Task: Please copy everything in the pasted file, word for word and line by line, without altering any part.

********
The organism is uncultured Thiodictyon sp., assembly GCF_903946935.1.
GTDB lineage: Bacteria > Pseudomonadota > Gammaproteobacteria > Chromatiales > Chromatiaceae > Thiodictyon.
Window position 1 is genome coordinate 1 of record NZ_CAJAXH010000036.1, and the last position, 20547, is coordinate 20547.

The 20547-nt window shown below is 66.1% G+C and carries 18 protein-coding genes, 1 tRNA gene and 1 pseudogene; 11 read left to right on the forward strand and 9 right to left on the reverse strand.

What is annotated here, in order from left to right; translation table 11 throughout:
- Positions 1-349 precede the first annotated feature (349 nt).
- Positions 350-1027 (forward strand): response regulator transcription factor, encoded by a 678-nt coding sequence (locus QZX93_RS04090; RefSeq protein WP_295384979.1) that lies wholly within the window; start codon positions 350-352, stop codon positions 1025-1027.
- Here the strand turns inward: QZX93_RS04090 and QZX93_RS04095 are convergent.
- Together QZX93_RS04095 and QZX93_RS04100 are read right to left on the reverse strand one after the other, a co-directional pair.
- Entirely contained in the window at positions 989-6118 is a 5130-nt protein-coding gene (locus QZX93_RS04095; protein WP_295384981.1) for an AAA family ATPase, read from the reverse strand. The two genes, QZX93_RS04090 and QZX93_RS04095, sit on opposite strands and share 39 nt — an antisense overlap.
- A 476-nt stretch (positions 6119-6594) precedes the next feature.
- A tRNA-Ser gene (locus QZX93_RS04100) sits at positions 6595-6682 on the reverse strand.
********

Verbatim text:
The organism is uncultured Thiodictyon sp., assembly GCF_903946935.1.
GTDB lineage: Bacteria > Pseudomonadota > Gammaproteobacteria > Chromatiales > Chromatiaceae > Thiodictyon.
Window position 1 is genome coordinate 1 of record NZ_CAJAXH010000036.1, and the last position, 20547, is coordinate 20547.

The 20547-nt window shown below is 66.1% G+C and carries 18 protein-coding genes, 1 tRNA gene and 1 pseudogene; 11 read left to right on the forward strand and 9 right to left on the reverse strand.

What is annotated here, in order from left to right; translation table 11 throughout:
- Positions 1-349 precede the first annotated feature (349 nt).
- Positions 350-1027 (forward strand): response regulator transcription factor, encoded by a 678-nt coding sequence (locus QZX93_RS04090; RefSeq protein WP_295384979.1) that lies wholly within the window; start codon positions 350-352, stop codon positions 1025-1027.
- Here the strand turns inward: QZX93_RS04090 and QZX93_RS04095 are convergent.
- Together QZX93_RS04095 and QZX93_RS04100 are read right to left on the reverse strand one after the other, a co-directional pair.
- Entirely contained in the window at positions 989-6118 is a 5130-nt protein-coding gene (locus QZX93_RS04095; protein WP_295384981.1) for an AAA family ATPase, read from the reverse strand. The two genes, QZX93_RS04090 and QZX93_RS04095, sit on opposite strands and share 39 nt — an antisense overlap.
- A 476-nt stretch (positions 6119-6594) precedes the next feature.
- A tRNA-Ser gene (locus QZX93_RS04100) sits at positions 6595-6682 on the reverse strand.